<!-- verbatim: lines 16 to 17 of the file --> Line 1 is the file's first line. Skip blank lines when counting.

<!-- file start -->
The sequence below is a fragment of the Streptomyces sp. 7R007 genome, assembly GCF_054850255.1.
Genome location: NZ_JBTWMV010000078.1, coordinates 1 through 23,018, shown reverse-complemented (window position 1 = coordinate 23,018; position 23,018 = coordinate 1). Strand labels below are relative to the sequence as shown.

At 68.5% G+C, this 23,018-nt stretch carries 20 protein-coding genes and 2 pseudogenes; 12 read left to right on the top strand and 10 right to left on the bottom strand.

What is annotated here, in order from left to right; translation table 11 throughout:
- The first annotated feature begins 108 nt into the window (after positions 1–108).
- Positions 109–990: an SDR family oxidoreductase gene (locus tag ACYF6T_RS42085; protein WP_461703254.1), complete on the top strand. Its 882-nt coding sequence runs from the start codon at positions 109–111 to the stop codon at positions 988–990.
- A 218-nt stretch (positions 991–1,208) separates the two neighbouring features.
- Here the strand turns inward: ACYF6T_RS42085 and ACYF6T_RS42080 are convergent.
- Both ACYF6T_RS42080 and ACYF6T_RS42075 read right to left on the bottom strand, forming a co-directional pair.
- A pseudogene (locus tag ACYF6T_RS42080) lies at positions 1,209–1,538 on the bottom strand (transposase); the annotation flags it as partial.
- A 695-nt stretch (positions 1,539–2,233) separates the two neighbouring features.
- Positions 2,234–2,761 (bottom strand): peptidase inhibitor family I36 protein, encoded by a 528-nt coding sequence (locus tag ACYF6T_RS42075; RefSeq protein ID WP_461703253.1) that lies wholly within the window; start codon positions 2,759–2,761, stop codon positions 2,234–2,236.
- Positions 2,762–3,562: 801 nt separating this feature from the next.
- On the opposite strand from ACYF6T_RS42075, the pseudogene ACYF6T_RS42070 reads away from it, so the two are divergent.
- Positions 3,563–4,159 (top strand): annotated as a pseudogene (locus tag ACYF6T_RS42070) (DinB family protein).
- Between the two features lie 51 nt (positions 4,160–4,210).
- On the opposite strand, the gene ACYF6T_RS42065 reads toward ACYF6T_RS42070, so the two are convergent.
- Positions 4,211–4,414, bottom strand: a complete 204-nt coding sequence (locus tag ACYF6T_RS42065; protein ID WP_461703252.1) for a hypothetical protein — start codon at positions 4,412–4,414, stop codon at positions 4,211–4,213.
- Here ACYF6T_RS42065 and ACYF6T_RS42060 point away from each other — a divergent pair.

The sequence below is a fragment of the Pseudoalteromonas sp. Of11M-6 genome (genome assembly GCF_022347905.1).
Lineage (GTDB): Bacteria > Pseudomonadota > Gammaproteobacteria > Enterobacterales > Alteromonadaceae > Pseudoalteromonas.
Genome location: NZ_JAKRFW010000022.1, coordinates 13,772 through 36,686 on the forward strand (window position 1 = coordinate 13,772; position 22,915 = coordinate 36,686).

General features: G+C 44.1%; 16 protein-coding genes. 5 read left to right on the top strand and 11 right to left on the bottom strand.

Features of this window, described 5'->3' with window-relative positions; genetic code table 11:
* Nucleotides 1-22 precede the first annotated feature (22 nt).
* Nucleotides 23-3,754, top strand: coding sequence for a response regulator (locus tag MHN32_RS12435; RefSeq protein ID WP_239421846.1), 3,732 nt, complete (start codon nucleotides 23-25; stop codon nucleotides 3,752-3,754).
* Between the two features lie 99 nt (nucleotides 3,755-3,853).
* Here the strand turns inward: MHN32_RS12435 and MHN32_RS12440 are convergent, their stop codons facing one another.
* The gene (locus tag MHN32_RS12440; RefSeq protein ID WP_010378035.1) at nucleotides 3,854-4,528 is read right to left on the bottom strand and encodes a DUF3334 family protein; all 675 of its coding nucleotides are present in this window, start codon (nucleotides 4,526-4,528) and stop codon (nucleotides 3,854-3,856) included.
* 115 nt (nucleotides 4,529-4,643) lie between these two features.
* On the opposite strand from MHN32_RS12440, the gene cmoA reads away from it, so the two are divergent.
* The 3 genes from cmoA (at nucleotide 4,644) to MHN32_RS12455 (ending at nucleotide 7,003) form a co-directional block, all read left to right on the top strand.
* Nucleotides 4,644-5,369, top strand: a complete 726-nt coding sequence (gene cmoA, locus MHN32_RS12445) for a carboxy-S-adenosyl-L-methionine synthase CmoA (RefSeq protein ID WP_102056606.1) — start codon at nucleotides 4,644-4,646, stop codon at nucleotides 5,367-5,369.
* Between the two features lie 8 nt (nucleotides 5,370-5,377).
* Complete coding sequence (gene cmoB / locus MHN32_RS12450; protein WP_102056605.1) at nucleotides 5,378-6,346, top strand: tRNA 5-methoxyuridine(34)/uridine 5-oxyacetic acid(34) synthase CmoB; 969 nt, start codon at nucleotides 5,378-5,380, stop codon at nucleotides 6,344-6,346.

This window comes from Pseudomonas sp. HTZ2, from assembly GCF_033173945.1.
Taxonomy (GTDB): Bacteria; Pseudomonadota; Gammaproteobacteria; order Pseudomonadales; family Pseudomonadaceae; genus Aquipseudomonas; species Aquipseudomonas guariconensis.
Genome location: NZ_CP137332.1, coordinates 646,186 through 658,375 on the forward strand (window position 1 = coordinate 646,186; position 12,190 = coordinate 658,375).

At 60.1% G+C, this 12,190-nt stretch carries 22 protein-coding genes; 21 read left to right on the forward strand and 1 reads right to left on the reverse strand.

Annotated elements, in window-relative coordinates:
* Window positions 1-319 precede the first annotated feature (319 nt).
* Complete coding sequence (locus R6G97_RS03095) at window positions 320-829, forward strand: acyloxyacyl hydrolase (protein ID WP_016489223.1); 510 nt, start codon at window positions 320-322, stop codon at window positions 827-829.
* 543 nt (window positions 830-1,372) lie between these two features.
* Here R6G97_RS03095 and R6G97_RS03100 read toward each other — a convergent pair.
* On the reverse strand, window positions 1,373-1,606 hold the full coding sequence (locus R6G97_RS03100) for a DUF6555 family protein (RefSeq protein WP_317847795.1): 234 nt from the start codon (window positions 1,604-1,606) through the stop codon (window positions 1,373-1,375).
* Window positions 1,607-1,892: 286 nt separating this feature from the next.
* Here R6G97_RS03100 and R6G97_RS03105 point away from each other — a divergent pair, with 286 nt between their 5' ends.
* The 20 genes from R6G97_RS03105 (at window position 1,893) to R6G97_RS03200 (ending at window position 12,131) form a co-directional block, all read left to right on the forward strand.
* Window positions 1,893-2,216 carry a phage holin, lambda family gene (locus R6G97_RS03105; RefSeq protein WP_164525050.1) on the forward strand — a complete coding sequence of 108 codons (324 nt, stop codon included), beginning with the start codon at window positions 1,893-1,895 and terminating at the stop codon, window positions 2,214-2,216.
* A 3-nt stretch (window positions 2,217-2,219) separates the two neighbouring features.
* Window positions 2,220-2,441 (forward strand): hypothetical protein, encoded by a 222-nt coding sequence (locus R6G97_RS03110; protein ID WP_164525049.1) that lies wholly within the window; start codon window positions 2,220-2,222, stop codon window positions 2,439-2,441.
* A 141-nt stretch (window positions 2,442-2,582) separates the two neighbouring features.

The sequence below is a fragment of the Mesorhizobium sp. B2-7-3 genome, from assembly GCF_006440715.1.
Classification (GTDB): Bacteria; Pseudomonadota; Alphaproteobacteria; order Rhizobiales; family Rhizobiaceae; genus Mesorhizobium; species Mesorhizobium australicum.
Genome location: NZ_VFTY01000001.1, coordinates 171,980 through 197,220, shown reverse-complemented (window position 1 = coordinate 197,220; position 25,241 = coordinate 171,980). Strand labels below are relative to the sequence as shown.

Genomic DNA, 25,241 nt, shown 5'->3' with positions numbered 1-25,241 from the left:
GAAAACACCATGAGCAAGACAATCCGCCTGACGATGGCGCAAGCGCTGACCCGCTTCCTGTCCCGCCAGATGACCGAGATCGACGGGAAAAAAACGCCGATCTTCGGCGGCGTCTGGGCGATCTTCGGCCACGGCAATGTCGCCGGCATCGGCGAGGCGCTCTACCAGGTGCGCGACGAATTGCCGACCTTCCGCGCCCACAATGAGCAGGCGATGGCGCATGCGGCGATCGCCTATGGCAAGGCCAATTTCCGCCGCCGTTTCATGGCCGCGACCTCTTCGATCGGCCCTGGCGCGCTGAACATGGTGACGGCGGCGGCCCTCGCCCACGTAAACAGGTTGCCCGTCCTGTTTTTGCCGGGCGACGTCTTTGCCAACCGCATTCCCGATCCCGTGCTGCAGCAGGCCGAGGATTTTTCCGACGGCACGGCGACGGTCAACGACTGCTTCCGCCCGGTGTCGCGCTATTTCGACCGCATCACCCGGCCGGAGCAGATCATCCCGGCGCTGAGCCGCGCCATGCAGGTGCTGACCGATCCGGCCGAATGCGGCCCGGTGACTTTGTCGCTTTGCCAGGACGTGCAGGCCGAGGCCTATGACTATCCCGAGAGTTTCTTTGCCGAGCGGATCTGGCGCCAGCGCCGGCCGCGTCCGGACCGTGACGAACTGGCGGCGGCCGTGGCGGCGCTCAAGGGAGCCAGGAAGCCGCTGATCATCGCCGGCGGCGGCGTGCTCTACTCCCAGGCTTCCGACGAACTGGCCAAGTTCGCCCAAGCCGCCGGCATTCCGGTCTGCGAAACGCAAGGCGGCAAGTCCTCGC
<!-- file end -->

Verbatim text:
- Between the two features lie 51 nt (positions 4,160–4,210).
- On the opposite strand, the gene ACYF6T_RS42065 reads toward ACYF6T_RS42070, so the two are convergent.